With meal-kit food delivery services like Purple Carrot and HelloFresh all the rage, it was only a matter of time before similar options started appearing for baby. A few of the earlier players flopped, but a couple of newer contenders appear posed to learn from earlier mistakes and take baby food delivery mainstream.
Naturally, there are logistical hurdles with any food delivery services, and there’s the fairly reasonable objection that preparing fresh meals for baby isn’t as time- or resource-intensive as cooking for adults. After all, what could be simpler than a banana and a hand-blender? Additionally, for pre-prepared foods, there other organic options available at major food retailers.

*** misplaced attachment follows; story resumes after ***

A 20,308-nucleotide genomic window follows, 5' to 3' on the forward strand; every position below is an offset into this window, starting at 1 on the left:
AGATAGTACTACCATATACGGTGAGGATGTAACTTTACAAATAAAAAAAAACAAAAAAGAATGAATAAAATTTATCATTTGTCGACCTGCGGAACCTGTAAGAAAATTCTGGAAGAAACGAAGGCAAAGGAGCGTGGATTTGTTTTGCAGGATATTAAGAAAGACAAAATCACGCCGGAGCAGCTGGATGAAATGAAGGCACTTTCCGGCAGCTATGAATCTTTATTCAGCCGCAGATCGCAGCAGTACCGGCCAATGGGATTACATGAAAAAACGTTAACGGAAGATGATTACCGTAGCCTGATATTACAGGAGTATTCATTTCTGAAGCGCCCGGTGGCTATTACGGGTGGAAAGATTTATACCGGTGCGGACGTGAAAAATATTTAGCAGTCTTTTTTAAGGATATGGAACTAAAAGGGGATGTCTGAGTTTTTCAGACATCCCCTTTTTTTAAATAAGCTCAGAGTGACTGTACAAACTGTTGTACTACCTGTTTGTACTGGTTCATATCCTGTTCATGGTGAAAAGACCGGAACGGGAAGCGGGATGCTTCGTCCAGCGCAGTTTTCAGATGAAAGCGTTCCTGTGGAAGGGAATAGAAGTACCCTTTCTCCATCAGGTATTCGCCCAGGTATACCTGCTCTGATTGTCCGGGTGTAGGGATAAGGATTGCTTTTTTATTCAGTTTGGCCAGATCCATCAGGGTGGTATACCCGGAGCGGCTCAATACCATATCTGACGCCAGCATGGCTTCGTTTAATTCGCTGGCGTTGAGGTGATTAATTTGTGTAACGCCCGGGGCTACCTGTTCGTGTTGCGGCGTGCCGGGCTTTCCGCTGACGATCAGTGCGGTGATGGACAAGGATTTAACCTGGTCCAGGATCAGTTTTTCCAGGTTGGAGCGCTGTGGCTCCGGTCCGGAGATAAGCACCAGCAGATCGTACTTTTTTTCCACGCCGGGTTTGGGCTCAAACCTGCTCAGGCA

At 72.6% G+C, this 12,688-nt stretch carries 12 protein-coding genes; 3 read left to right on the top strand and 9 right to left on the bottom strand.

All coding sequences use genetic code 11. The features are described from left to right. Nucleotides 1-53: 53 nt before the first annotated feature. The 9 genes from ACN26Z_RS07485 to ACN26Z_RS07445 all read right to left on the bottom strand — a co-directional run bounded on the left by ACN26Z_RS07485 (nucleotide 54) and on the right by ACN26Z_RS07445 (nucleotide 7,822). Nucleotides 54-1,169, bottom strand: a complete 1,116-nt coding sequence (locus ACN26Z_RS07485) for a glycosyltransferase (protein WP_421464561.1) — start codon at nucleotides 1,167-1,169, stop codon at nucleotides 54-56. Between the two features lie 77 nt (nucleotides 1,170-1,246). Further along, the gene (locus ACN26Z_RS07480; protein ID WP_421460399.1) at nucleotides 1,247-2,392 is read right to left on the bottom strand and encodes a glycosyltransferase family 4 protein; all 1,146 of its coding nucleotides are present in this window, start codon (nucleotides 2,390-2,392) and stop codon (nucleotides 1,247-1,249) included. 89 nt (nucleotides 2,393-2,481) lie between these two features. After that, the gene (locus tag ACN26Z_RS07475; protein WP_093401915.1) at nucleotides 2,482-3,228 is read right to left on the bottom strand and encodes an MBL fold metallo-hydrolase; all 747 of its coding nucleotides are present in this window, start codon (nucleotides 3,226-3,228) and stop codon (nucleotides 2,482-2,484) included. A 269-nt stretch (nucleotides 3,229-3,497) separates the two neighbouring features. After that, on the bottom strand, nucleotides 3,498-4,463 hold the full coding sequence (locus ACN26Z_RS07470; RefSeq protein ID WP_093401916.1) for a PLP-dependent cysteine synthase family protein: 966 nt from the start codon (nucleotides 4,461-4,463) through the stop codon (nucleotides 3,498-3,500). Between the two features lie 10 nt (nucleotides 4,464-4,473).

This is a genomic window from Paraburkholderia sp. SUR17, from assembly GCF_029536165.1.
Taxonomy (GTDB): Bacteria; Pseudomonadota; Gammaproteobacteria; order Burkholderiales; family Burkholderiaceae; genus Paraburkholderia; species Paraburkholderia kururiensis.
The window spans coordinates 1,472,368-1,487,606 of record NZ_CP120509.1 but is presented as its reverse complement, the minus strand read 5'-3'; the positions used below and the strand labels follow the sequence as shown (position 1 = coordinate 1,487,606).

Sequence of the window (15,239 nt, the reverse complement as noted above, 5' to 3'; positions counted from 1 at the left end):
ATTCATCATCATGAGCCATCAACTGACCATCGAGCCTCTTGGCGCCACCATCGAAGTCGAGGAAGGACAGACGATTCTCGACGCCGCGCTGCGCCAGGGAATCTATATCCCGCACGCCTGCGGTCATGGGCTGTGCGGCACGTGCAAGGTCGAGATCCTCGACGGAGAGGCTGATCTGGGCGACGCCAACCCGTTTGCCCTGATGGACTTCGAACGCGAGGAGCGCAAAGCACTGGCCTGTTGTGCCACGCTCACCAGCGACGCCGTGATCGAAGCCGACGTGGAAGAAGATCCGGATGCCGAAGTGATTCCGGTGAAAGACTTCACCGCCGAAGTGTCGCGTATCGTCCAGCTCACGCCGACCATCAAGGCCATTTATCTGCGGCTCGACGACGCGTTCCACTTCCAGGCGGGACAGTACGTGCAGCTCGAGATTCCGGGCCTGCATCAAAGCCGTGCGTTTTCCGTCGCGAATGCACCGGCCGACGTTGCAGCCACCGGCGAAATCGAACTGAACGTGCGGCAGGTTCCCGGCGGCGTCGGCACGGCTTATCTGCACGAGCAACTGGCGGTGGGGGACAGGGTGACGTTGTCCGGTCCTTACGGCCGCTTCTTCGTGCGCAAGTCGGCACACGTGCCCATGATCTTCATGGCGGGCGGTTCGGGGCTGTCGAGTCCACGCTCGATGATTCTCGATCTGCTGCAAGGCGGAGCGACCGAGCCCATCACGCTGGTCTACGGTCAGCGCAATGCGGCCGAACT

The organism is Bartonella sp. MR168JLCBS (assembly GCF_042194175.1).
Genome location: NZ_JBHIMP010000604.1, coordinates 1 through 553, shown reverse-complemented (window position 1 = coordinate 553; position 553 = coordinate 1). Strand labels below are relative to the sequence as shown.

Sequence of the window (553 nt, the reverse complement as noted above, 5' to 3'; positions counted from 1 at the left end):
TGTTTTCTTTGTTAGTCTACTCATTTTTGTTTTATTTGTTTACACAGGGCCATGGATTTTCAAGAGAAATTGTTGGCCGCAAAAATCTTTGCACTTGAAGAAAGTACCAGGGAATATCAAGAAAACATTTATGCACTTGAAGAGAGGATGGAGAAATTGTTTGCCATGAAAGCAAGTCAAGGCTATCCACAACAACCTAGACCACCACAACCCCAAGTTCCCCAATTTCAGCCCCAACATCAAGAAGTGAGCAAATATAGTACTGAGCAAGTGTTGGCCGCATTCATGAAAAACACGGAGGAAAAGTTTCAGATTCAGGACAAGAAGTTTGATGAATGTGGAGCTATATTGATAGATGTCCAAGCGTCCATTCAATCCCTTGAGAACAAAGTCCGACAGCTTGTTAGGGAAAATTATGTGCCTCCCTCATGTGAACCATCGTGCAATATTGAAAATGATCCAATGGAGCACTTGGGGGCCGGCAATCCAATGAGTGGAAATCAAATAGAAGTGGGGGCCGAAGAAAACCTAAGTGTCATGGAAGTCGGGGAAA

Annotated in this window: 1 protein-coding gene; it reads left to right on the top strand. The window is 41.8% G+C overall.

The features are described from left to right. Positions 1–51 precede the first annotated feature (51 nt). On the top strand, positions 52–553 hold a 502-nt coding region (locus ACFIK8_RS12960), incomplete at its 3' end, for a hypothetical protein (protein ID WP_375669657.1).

But these services target that narrow niche of parents with no time, a fair bit of expendable income, and a desire to avoid foodstuffs that may have been sitting in a grocery aisle for months on end. To address it, there are a few frontrunners who aim to succeed where several others have failed.
Little Spoon, for example, has the advantage of owning the facilities where the food is produced, and can therefore exert far greater control over the process. They utilize high-pressure processing to retain nutrients and shut out bad bacteria, instead of relying on additives for this.
Another company, Raised Real, takes a somewhat different tack, shipping parents packets of raw meats and veggies and, unlike its competitors, these foods do not come pre-blended. Their subscription-based service also includes a special machine that steams, and then purees the food.